By Ray Stern
By Ray Stern
By New Times
By Amy Silverman
By Stephen Lemons
By Stephen Lemons
By Monica Alonzo
By Chris Parker
The arsonist argues that the CSP is less reckless than the ELF. CSP has not burned occupied buildings, for one. Plus, his group does not wish to encourage the growth of untrained and independent cells. "We don't want to have copycat teenagers playing with matches," he says.
As for the nearly identical phrase ("U Build It We Burn It") found at a CSP arson site and, later, an ELF target, the arsonist shrugged, "If they're going to use our phrase, they should give us credit for it."
Fine, but why is the CSP resorting to blunt-force arson in the first place? Why not devote their public lives to making a traditional difference like so many struggling activists in the Valley?
At this question, the arsonist shows a sudden flash of anger.
"That presumes that one or more of us is not already doing that!" he says, brandishing his index finger.
Then, like a flipped switch, he is mellow and once again grooving to the Celtic band.
"I'm known for public advocacy in other areas," he says vaguely. "We anguish over having to take these steps. We do everything we can to minimize the risk to adjacent property owners and to firefighters. But at one fire, I stayed behind and observed [the firefighters]. There's nobody going inside. They're just doing mop-up. Firefighters are in more danger breathing the polluted air."
There's no thrill in lighting these fires, he insists; the whole business is "scary." He worries constantly about jeopardizing the future of his family. He can, and will, stop once the goals are accomplished.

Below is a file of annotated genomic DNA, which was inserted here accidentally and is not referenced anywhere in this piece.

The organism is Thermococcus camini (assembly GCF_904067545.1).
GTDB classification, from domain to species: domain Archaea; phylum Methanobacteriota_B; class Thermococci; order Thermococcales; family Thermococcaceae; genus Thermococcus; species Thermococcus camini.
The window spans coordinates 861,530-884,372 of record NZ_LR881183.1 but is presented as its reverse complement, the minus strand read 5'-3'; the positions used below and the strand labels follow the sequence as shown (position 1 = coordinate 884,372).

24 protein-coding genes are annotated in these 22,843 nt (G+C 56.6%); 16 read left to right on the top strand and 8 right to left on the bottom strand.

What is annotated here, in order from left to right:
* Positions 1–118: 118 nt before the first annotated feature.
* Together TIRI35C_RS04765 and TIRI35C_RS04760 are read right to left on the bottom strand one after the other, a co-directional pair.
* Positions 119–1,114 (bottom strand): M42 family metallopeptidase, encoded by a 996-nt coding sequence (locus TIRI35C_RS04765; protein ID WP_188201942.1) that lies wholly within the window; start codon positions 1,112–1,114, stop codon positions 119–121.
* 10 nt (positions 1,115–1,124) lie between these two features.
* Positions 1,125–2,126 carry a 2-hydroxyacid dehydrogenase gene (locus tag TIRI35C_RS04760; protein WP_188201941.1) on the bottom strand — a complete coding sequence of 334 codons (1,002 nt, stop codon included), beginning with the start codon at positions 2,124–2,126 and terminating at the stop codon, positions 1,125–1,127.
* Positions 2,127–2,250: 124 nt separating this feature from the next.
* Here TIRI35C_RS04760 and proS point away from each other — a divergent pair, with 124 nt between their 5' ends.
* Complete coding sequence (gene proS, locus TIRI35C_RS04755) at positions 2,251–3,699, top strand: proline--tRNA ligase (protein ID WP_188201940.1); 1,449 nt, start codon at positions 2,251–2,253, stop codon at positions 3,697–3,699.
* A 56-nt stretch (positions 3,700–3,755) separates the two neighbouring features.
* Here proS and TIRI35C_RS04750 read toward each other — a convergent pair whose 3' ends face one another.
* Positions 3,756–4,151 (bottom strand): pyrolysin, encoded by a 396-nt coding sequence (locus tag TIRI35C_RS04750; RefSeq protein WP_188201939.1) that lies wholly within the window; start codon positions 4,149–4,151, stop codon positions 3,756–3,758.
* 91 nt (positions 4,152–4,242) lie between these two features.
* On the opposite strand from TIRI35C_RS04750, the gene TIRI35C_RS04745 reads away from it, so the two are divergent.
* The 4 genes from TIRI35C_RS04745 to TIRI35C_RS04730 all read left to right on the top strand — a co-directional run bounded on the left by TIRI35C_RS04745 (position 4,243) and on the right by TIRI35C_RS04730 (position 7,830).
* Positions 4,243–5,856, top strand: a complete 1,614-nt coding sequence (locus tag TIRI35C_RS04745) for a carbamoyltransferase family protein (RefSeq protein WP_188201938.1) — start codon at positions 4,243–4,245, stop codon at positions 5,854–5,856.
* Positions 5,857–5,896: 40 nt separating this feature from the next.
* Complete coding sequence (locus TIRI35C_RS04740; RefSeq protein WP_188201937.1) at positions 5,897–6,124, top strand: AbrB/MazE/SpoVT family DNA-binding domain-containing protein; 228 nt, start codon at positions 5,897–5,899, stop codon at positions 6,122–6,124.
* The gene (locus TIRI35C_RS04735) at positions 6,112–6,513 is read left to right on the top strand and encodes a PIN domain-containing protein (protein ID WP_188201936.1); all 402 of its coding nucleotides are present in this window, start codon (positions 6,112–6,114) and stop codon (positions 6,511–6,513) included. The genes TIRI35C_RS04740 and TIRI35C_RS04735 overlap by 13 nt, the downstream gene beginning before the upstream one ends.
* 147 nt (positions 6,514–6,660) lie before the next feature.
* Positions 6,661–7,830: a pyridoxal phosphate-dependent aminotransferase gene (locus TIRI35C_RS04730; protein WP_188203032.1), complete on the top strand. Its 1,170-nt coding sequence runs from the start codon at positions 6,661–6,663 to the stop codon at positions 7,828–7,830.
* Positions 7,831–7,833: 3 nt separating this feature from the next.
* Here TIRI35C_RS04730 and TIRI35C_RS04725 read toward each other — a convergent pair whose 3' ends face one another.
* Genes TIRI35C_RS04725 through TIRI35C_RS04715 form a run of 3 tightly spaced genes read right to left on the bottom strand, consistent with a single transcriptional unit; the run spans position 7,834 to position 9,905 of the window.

If they are accomplished.
So again, I ask the question he never really answered: What does he feel when he lights up a house?
Once again, he pauses.
"Fear of being observed," he says finally. "And then, anticipation of the media coverage."
Fear and anticipation.
The arsonist may not be a pyromaniac, after all. But there are other ways setting fires can be addictive. The risk. The attention. Outwitting the police. Flirting with the media. All are common qualities in those who commit serial crimes for any reason. If the arsonist has a sin, other than the obvious, it is the apparent pride he takes in his work.
Like now. Sitting in Patriots Square. Risking capture. Anticipating the media coverage. And having a swell time doing it.
As our conversation winds down, the arsonist says the other CSP members are glaring at him to finish. Our interview lasted more than 90 minutes.
As he rises to leave, he suddenly leans forward and shakes my hand. Fairly firm grip. His breath and clothes smell like nothing at all. He says goodbye and quickly strolls away, head down, slipping into the parking garage door and disappearing from sight.
In like a ghost. Out like a ghost. Another publicity mission accomplished.
For complete New Times coverage of the Preserves Arsonist, click over to our Arsonist Archives.